The Little Princess
|The Little Princess|
|Directed by||Walter Lang|
|Produced by||Darryl F. Zanuck
|Screenplay by||Ethel Hill
|Music by||Charles Maxwell
Cyril J. Mockridge
Herbert W. Spencer
|Cinematography||Arthur C. Miller
|Editing by||Louis Loeffler|
|Distributed by||20th Century Fox|
|Release date(s)||March 10, 1939|
|Running time||93 minutes|
|Budget||over $1 million|
The Little Princess is a 1939 movie. It was directed by Walter Lang. It stars Shirley Temple. It is loosely based on the book A Little Princess by Frances Hodgson Burnett. It was the first Shirley Temple movie to be filmed completely in Technicolor. It was also her last major success as a child star.
Main cast[change | change source]
- Shirley Temple as Sara Crewe
- Richard Greene as Geoffrey Hamilton
- Anita Louise as Rose
- Ian Hunter as Captain Crewe
- Cesar Romero as Ram Dass
- Arthur Treacher as Hubert 'Bertie' Minchin
- Mary Nash as Amanda Minchin
Story[change | change source]
Captain Crewe is called to fight in the Second Boer War. He leaves his daughter Sara at Miss Minchin's School for Girls. One day, his lawyer arrives in the school with news that Captain Crewe has died and his real estate has been confiscated. Sara is now a poor orphan. She becomes a servant in the school. Sara tires of her servant duties. She sneaks off to Veterans Hospital, convinced her father is not dead. She finds him wounded. They reunite joyfully.
Response[change | change source]
According to Variety, "Transposition of the Frances Hodgson Burnett several-generation favorite, Sara Crewe, is accomplished most successfully. The fairy-tale story is still saccharine to the nth degree, but once the basic premise is established, it rolls along acceptably. And, while the story has been changed for screen purposes, the general line is close enough."
Benjamin R. Crisler reviewed the film when it opened in New York City at the Roxy Theatre. He wrote, "With any other child on earth, it is amazing to reflect, The Little Princess would stand out as one of the most glaring exhibits of pure hokum in screen history; with Mistress Temple, it may very well be, as Mr. Zanuck unflinchingly proclaims, the greatest picture with which Mr. Zanuck has ever been associated."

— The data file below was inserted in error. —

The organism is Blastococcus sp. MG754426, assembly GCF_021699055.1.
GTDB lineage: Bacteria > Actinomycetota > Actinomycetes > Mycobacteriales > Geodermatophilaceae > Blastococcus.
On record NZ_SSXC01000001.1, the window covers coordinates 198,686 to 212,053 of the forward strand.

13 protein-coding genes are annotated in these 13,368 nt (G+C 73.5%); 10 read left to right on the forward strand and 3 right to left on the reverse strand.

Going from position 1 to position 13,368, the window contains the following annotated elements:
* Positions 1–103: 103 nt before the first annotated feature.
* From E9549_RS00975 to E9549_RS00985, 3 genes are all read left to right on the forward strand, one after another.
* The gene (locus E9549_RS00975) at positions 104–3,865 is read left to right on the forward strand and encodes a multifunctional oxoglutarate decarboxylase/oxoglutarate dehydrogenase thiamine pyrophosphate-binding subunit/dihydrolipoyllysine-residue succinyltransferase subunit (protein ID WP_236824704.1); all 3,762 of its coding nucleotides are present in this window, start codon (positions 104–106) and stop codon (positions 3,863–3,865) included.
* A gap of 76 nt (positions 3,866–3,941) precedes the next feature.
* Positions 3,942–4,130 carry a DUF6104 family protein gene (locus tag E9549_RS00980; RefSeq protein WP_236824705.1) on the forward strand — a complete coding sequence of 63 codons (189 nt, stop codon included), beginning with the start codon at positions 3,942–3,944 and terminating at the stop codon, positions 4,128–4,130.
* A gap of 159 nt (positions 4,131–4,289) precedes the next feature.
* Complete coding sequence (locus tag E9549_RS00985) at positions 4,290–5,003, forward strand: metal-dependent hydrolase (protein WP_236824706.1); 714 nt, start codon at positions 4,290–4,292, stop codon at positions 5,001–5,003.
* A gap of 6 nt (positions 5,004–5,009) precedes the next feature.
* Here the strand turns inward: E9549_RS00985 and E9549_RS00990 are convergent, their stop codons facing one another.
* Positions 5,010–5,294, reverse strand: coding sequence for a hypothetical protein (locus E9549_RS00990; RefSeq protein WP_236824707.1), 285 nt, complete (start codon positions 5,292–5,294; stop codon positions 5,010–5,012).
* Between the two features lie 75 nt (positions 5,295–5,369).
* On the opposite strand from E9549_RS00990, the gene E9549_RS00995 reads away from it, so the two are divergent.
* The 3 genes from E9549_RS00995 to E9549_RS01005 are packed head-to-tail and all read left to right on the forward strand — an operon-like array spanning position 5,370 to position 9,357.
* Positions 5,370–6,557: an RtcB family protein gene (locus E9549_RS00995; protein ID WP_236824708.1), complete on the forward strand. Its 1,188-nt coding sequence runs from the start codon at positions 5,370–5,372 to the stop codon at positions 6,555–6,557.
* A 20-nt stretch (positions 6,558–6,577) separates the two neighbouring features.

Janet Maslin, writing for The New York Times 44 years later, called it "antiquated enough to seem charming" and concludes "[t]he movie's music, its corny but likable histrionics and its rousing patriotism (it was made in 1939) culminate in a happy ending sure to make even grown-up viewers cry."
References[change | change source]
- Up Budgets In Quality Film Drive, The Washington Post (1923-1954) [Washington, D.C] 03 Jan 1939: 14
- "The Little Princess". Variety. 1939. http://www.variety.com/review/VE1117792650/. Retrieved 2012-07-30.
- Landazuri, Margarita. "The Little Princess". Turner Classic Movies. http://www.tcm.com/tcmdb/title/3959/The-Little-Princess/articles.html. Retrieved 2012-07-30.
- Crisler, Benjamin R. (March 11, 1939). "James Cagney Rides the Plains in Oklahoma Kid at the Strand — Shirley Temple Film at the Roxy". The New York Times. http://movies.nytimes.com/movie/review?res=9904E4D71E3FE23ABC4952DFB5668382629EDE. Retrieved 2012-07-30.
- Maslin, Janet (November 13, 1983). "The Little Princess". The New York Times. http://www.nytimes.com/1983/11/13/arts/the-little-princess.html. Retrieved 2012-07-30.
Other websites[change | change source]
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